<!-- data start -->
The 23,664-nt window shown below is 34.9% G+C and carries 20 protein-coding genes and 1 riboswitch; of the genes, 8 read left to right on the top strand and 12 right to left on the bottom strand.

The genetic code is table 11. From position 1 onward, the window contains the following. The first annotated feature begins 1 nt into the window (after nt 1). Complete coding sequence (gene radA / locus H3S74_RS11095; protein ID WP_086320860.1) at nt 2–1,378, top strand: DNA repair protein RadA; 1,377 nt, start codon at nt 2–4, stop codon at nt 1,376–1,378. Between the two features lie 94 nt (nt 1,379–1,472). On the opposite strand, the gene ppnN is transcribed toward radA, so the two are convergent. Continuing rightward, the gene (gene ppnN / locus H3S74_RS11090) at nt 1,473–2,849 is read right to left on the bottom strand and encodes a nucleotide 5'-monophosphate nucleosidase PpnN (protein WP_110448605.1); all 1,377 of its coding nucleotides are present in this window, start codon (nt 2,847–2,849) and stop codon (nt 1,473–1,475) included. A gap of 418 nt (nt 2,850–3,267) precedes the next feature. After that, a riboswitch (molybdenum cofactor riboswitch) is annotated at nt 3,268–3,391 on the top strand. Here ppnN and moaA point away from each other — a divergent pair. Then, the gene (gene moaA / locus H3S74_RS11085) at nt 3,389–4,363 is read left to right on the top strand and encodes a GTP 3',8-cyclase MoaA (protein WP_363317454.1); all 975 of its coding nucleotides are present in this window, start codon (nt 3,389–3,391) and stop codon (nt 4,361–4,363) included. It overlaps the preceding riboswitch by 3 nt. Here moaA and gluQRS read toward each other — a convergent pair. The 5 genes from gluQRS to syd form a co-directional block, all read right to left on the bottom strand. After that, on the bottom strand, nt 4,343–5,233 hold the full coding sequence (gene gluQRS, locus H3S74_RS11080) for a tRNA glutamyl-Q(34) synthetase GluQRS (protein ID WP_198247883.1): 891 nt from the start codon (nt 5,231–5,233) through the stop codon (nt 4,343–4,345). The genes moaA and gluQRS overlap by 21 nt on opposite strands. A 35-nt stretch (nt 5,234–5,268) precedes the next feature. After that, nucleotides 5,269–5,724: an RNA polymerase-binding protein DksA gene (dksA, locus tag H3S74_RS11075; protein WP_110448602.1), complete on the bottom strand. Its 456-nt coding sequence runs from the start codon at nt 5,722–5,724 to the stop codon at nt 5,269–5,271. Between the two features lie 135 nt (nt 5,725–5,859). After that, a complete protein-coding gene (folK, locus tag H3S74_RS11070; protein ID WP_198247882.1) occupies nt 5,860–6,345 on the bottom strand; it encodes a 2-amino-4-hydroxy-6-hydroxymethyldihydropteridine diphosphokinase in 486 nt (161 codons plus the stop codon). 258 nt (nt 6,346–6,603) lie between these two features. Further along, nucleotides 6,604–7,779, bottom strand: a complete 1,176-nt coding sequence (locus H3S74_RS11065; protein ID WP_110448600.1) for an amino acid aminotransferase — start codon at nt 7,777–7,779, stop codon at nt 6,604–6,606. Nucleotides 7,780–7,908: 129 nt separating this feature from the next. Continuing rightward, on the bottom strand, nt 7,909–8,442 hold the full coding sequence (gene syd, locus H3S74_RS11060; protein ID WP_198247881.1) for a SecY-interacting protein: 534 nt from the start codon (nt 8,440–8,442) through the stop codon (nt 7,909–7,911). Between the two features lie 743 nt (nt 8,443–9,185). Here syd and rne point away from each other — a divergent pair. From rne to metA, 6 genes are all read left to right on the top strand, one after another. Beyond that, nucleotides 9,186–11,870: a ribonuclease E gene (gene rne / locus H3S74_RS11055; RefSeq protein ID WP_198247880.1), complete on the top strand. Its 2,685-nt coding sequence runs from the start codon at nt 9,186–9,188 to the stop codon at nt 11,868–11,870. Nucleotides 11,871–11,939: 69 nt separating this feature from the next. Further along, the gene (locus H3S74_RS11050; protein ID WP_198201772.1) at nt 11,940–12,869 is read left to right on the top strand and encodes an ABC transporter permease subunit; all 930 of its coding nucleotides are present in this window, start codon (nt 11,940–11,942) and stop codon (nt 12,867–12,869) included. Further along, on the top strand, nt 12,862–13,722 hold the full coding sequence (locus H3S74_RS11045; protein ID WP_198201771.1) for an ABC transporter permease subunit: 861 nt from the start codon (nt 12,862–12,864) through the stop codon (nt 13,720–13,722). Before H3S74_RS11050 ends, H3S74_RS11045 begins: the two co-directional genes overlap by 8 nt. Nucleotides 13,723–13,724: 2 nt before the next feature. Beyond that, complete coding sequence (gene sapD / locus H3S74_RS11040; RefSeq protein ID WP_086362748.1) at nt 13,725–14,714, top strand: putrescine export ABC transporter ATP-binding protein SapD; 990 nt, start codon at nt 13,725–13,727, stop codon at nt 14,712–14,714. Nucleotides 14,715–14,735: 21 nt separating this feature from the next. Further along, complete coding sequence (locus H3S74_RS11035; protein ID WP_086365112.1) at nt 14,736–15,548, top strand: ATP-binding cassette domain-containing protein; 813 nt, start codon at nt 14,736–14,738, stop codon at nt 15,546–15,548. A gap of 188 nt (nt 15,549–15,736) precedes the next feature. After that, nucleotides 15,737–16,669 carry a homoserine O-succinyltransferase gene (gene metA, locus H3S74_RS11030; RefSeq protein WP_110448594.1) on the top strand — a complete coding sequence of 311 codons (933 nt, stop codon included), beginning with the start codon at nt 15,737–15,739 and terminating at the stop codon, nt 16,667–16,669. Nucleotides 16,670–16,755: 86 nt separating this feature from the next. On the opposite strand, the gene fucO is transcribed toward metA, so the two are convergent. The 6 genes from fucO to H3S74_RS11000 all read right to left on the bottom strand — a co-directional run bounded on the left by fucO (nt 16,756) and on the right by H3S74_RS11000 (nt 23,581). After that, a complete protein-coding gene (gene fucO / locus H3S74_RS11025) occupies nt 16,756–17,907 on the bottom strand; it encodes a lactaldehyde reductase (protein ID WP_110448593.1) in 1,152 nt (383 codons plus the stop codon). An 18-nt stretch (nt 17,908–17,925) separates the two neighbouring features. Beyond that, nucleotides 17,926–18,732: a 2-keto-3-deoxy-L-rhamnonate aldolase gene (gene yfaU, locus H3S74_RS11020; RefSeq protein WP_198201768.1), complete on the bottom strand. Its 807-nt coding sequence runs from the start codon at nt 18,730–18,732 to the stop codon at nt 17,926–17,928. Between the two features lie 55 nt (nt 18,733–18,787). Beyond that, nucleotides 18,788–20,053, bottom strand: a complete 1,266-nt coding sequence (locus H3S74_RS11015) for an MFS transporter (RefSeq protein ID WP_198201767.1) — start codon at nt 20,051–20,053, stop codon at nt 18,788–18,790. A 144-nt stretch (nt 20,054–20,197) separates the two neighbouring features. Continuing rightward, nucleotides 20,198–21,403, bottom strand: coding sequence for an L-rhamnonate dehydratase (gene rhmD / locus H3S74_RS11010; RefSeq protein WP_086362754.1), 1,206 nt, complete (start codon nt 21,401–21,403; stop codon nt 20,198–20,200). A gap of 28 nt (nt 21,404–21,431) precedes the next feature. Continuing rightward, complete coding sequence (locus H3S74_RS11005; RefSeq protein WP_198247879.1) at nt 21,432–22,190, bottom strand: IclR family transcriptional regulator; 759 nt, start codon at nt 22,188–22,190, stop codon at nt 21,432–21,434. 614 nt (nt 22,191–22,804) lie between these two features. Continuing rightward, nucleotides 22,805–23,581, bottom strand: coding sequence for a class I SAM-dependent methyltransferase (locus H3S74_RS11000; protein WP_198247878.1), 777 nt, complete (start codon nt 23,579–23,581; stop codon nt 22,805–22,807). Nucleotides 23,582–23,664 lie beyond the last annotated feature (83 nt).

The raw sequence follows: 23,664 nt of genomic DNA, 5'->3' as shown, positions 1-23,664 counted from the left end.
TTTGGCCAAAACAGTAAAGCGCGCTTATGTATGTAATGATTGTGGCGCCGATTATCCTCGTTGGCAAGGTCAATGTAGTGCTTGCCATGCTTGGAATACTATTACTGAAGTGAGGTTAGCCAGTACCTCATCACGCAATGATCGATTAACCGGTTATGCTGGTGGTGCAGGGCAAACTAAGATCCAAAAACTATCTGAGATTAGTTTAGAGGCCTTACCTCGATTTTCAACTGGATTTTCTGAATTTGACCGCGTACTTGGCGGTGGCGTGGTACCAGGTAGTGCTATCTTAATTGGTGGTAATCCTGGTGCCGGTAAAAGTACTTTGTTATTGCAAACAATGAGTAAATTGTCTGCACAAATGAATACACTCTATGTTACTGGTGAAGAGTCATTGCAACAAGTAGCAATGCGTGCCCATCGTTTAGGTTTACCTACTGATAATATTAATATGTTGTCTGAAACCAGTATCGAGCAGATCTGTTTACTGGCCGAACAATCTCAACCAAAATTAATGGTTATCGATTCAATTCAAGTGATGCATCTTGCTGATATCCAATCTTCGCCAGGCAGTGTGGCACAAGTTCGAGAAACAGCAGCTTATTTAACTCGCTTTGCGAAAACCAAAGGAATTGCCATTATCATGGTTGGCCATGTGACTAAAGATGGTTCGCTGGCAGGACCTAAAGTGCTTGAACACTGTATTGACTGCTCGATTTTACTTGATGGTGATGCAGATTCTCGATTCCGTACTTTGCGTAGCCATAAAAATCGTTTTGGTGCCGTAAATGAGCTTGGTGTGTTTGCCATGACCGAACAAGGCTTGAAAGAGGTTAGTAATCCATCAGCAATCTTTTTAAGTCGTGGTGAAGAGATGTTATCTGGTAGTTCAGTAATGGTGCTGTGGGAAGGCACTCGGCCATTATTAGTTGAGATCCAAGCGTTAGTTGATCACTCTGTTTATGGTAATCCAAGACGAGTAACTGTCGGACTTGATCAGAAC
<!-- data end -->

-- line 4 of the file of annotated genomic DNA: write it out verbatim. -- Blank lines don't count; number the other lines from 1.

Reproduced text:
TTTGGCCAAAACAGTAAAGCGCGCTTATGTATGTAATGATTGTGGCGCCGATTATCCTCGTTGGCAAGGTCAATGTAGTGCTTGCCATGCTTGGAATACTATTACTGAAGTGAGGTTAGCCAGTACCTCATCACGCAATGATCGATTAACCGGTTATGCTGGTGGTGCAGGGCAAACTAAGATCCAAAAACTATCTGAGATTAGTTTAGAGGCCTTACCTCGATTTTCAACTGGATTTTCTGAATTTGACCGCGTACTTGGCGGTGGCGTGGTACCAGGTAGTGCTATCTTAATTGGTGGTAATCCTGGTGCCGGTAAAAGTACTTTGTTATTGCAAACAATGAGTAAATTGTCTGCACAAATGAATACACTCTATGTTACTGGTGAAGAGTCATTGCAACAAGTAGCAATGCGTGCCCATCGTTTAGGTTTACCTACTGATAATATTAATATGTTGTCTGAAACCAGTATCGAGCAGATCTGTTTACTGGCCGAACAATCTCAACCAAAATTAATGGTTATCGATTCAATTCAAGTGATGCATCTTGCTGATATCCAATCTTCGCCAGGCAGTGTGGCACAAGTTCGAGAAACAGCAGCTTATTTAACTCGCTTTGCGAAAACCAAAGGAATTGCCATTATCATGGTTGGCCATGTGACTAAAGATGGTTCGCTGGCAGGACCTAAAGTGCTTGAACACTGTATTGACTGCTCGATTTTACTTGATGGTGATGCAGATTCTCGATTCCGTACTTTGCGTAGCCATAAAAATCGTTTTGGTGCCGTAAATGAGCTTGGTGTGTTTGCCATGACCGAACAAGGCTTGAAAGAGGTTAGTAATCCATCAGCAATCTTTTTAAGTCGTGGTGAAGAGATGTTATCTGGTAGTTCAGTAATGGTGCTGTGGGAAGGCACTCGGCCATTATTAGTTGAGATCCAAGCGTTAGTTGATCACTCTGTTTATGGTAATCCAAGACGAGTAACTGTCGGACTTGATCAGAAC